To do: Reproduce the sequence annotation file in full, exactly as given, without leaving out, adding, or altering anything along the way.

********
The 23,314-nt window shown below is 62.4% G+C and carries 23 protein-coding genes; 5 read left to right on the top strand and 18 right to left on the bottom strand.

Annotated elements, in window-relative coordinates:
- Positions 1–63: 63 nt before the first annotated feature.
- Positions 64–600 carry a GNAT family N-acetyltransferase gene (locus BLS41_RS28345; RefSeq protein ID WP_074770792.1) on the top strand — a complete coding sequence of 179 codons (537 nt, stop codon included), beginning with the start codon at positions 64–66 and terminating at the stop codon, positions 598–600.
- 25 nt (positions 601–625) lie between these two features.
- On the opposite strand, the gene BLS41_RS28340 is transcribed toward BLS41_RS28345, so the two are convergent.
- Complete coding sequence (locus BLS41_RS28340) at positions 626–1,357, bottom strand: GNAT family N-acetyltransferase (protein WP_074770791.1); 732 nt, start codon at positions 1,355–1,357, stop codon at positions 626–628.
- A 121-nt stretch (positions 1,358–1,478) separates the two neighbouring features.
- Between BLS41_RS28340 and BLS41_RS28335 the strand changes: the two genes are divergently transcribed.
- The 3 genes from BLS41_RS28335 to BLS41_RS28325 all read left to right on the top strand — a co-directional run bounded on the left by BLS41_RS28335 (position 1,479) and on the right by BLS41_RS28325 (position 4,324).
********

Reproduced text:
The 23,314-nt window shown below is 62.4% G+C and carries 23 protein-coding genes; 5 read left to right on the top strand and 18 right to left on the bottom strand.

Annotated elements, in window-relative coordinates:
- Positions 1–63: 63 nt before the first annotated feature.
- Positions 64–600 carry a GNAT family N-acetyltransferase gene (locus BLS41_RS28345; RefSeq protein ID WP_074770792.1) on the top strand — a complete coding sequence of 179 codons (537 nt, stop codon included), beginning with the start codon at positions 64–66 and terminating at the stop codon, positions 598–600.
- 25 nt (positions 601–625) lie between these two features.
- On the opposite strand, the gene BLS41_RS28340 is transcribed toward BLS41_RS28345, so the two are convergent.
- Complete coding sequence (locus BLS41_RS28340) at positions 626–1,357, bottom strand: GNAT family N-acetyltransferase (protein WP_074770791.1); 732 nt, start codon at positions 1,355–1,357, stop codon at positions 626–628.
- A 121-nt stretch (positions 1,358–1,478) separates the two neighbouring features.
- Between BLS41_RS28340 and BLS41_RS28335 the strand changes: the two genes are divergently transcribed.
- The 3 genes from BLS41_RS28335 to BLS41_RS28325 all read left to right on the top strand — a co-directional run bounded on the left by BLS41_RS28335 (position 1,479) and on the right by BLS41_RS28325 (position 4,324).